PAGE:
We suggested that uploading the key to a secure online server would be good, because if someone hacked the server for a passkey, they'll still need access to the machine itself and keeping it online in a secure FTP gives you an access anywhere off-site backup. If they are already determined to hack the FTP for the passcode, they are already determined enough to just hacking the client machine directly anyway.

Still scared that TPM will end the world? Let us know your concerns in the forums.

13 Comments

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amacieli 6th June 2008, 16:00 Quote
<grammar nerd>
device not devise.
gigabyte is singular, so "gigabyte includes..." not "gigabyte include..."
</grammar nerd>
<tpm>
actually seems like a good bit of tech - any advantages of this over vista ultimate's bitlocker, or pgp whole disk encryption?
</tpm>
steveo_mcg 6th June 2008, 16:39 Quote
Is it basically an actual random number generator?
leexgx 6th June 2008, 17:43 Quote
it stores the keys basically
Phil Rhodes 6th June 2008, 21:40 Quote
Lots of words about how good it will be for me.

Absolutely no information whatever on what it will actually do for me.

Trusted by who?

P
Lazarus Dark 7th June 2008, 00:13 Quote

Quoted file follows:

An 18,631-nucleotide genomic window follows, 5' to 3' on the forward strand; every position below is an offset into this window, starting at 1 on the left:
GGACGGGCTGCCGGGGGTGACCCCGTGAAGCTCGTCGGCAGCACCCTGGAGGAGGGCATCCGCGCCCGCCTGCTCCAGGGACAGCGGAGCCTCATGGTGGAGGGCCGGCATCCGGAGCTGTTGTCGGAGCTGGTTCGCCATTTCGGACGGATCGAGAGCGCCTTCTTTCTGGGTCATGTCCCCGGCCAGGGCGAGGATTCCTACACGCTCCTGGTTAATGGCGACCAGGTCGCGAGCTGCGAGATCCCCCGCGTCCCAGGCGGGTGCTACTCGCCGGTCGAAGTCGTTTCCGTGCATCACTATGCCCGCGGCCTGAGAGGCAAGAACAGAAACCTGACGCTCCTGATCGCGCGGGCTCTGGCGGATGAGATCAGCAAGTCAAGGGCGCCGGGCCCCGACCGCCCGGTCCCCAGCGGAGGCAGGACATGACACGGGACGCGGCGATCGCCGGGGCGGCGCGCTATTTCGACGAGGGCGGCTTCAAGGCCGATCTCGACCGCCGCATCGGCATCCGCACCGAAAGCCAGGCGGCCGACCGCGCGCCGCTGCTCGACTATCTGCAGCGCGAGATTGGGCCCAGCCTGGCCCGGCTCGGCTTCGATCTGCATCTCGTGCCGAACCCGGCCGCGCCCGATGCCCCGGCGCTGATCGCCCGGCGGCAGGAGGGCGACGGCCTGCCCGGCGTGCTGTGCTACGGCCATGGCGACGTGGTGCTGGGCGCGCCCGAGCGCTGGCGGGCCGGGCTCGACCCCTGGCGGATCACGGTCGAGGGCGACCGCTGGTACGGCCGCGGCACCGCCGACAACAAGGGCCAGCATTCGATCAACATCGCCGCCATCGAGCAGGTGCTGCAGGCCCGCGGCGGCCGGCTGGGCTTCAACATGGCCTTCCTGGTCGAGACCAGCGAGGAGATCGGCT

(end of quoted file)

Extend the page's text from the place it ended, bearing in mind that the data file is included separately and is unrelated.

Quote:
Originally Posted by Phil Rhodes
Trusted by who?


people who need to protect data can do so. Everyone else doesn't need this. I don't need this. I don't want this.
Fud or not, I don't like it's implications. Yes, I am a paranoid person, so what. Why do people need so badly to control MY information. I can handle it just fine on my own.
Max Spain 7th June 2008, 06:53 Quote
Q: What kind of data security framework needs a globally unique id embedded into every system.

A: One that needs to uniquely identify each system and selectively apply policies on a per system basis.

The problem with TPM's is that the owner isn't given control over them. This is all done with the goal of transforming our "Personal Computers" into "Subscriber Units" (think game consoles). TPM's in their current incarnation are essentially someone else's hardware in your computer. They have tremendous privacy implications revolving around a unique Endorsement Key that is issued by a "certification authority" and stored in the TPM by the manufacturer. As far as I am aware every other feature present in TPM's are ambiguous meaning that they can be used to enhance the user's wishes or to go against them. Even Remote Attestation can be useful if the owner is in control.